Fast, Easy, Cheap: Pick One

Just some other blog about computers and programming

While We're Talking C++...

Damn, I just read Anton’s blog post (see PlanetCJP) and it made me feel geeked out. I remember dealing with those same VC6 issues a few years ago. I’m fortunate enough to be programming under VC7.something (.Net 2003) here so I can avoid most of these issues. Also I never have to touch MFC, which is also nice, because I loathe it :)

While we’re on the topic of annoying compiler bugs, I found this one today which I think is a problem with VC7’s interpretation of the code, because I believe it’s valid.

Lets say I define a priority queue as so:

struct EdgePriorityComp { const Graph& G; EdgePriorityComp(const Graph& G) : G(G) {}; bool operator()(const Edge e1, const Edge e2) const; }; typedef std::priority_queue<Edge, std::vector<Edge>, EdgePriorityComp> EdgePriorityQueue;

The details of the types used there aren’t entirely important, but lets just say that the edges belong to a graph and have a custom ordering where you can’t simply use Less for the purpose as in a simple priority queue.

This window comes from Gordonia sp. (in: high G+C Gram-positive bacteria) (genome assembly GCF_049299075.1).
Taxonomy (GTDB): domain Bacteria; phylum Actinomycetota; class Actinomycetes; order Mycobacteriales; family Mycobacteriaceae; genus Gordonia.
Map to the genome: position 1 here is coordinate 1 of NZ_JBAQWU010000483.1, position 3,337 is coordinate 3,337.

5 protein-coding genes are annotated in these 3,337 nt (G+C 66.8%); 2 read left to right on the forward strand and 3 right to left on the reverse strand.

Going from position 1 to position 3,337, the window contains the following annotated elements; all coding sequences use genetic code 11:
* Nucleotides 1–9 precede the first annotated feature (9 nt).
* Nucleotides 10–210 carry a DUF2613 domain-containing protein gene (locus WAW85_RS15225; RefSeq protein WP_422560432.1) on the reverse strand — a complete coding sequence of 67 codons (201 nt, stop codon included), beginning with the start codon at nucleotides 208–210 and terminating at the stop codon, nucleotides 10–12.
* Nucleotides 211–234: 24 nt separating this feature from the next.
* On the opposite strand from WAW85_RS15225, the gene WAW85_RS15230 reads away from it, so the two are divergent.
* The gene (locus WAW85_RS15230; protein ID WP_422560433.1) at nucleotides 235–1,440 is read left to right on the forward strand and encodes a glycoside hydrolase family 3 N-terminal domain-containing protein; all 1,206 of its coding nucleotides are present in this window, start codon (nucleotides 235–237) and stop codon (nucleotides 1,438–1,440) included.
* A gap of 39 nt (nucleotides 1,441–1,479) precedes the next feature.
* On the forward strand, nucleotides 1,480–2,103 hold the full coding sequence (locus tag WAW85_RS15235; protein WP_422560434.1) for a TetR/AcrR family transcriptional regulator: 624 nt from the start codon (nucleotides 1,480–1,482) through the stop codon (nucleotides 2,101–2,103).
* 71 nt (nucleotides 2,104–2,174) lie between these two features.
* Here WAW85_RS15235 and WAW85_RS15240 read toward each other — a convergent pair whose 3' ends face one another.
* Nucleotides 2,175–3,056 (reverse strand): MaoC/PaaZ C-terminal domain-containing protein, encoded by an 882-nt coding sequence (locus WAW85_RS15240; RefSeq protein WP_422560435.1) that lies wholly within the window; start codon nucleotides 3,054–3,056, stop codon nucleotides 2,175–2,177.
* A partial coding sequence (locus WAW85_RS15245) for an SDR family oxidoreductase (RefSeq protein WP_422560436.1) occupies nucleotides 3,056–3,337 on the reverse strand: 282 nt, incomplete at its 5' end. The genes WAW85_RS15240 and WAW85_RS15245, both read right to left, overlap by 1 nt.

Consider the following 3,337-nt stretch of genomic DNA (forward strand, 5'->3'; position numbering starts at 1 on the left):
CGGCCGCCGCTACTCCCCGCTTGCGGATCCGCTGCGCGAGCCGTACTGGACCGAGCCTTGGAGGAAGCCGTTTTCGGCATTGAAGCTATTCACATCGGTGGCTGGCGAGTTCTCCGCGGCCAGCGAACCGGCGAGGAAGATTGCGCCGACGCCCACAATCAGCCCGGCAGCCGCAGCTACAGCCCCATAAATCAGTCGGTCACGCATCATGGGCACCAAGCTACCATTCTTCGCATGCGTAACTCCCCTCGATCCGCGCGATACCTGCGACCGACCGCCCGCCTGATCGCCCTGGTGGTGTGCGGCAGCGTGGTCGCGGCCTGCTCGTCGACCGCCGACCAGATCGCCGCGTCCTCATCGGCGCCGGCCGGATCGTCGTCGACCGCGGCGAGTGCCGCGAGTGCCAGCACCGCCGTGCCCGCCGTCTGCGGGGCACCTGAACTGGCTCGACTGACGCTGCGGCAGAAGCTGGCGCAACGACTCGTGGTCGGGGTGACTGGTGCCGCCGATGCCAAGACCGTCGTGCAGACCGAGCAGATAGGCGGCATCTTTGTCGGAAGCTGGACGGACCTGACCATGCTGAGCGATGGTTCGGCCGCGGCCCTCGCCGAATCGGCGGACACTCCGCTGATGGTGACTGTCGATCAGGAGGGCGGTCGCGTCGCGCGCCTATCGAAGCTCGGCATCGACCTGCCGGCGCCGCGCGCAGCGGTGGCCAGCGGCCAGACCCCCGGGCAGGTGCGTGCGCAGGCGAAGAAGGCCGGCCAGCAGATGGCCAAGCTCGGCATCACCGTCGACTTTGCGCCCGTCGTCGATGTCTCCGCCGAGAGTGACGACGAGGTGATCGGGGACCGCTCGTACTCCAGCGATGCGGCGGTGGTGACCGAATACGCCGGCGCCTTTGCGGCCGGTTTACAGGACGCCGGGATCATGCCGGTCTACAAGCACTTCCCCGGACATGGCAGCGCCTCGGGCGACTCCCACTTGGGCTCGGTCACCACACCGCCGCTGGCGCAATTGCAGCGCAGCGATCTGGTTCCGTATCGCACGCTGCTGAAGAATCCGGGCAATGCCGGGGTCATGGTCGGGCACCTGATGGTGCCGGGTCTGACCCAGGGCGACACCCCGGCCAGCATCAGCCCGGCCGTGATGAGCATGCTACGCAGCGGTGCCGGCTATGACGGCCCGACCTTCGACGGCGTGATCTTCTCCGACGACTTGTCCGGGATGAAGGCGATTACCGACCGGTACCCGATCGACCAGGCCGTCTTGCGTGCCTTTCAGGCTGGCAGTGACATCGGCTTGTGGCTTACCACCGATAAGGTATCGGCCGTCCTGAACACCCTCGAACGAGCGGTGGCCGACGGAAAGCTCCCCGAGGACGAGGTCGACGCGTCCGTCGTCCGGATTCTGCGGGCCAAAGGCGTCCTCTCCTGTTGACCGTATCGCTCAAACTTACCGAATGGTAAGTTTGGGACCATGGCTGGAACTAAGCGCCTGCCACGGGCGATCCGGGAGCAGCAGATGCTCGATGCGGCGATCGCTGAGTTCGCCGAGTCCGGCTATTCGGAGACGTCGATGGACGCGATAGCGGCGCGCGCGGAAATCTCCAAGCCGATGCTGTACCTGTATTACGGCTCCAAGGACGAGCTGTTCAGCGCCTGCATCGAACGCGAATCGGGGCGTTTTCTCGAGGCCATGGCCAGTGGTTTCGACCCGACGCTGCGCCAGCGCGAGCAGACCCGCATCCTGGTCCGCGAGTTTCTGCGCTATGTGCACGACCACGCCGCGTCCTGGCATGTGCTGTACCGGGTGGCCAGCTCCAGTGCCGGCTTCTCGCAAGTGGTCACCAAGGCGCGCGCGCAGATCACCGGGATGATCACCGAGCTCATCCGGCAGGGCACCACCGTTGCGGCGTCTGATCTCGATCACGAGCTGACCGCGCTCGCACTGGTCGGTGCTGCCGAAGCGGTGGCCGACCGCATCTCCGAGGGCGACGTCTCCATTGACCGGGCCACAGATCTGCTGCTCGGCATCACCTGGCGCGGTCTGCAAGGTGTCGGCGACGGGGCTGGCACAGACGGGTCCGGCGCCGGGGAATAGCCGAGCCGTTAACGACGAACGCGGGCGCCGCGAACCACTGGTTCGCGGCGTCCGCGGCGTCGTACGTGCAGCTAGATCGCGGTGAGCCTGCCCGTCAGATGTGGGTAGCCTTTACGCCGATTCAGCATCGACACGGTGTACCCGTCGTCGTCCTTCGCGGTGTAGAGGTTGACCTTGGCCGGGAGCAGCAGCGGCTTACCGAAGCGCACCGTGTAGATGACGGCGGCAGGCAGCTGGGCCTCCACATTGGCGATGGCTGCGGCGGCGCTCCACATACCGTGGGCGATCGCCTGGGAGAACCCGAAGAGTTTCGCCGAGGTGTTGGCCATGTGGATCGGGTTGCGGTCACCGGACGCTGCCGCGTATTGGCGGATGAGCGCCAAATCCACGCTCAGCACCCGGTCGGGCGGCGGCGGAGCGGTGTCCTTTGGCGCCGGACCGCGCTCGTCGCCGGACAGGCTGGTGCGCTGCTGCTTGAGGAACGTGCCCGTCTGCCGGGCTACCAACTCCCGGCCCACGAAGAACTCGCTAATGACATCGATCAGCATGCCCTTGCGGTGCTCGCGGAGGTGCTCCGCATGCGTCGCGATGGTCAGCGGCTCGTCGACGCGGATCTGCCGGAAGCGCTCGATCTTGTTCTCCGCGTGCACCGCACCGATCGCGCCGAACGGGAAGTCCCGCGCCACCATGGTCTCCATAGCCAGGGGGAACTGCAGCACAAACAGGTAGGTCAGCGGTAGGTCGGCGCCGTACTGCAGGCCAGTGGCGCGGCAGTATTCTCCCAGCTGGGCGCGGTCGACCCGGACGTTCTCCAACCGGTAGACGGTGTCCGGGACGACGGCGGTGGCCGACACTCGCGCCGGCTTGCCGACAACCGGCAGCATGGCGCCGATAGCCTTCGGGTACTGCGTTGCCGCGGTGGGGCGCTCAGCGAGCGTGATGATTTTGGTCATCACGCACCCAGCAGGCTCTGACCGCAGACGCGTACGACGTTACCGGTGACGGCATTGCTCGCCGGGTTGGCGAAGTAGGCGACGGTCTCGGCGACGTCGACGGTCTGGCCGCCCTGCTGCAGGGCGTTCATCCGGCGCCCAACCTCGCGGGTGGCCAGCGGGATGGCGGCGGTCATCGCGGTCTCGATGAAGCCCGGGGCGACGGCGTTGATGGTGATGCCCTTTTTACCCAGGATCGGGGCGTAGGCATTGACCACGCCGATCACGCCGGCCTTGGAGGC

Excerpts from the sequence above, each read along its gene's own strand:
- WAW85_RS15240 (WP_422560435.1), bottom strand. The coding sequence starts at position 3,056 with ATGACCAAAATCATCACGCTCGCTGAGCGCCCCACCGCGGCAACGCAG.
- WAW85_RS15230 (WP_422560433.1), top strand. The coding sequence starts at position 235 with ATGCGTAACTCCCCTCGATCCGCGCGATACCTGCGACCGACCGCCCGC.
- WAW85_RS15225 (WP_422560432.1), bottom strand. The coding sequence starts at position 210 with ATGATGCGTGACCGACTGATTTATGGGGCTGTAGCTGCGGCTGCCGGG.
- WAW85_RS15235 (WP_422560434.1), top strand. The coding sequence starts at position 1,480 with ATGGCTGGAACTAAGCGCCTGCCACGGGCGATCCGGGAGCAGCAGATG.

Then when attempting to instantiate this with a graph instance I wrote:

Graph myGraph; EdgePrioritytQueue myQueue(EdgePriorityComp(myGraph));

The problem is that for some reason VC7 interprets the segment:

EdgePriorityComp(myGraph)

as an anonymous function declaration instead of a temporary instantiation of an EdgePriorityComp object. However, VC7 only issues a warning and not an error. Since my project usually dumps a bunch of warnings (not my fault, from the framework I’m using!) they’re fairly easy to miss. Nothing was happening as I expected and it took me quite some time to track down the specific problem. Fortunately this was the only block of code I was working on today so the search was at least somewhat isolated.

To get it to work you need to code something like this:

Graph myGraph; EdgePriorityComp myComp(myGraph); EdgePrioritytQueue myQueue(myComp);

Now, I know this is typical an issue when you try to call a default constructor with something like

Foo myFooInstance();

which is actually equivalent to declaring a local function as such:

Foo myFooInstance(void);

instead of calling the default constructor. I was not aware that the same thing was true for non-default constructors, especially when the statement is being used as a parameter for another function call!

Ok, well, there’s my programming related problem rambling for now, hopefully this will disuade anyone from blogging about programming ever again, just in case they set me off once more.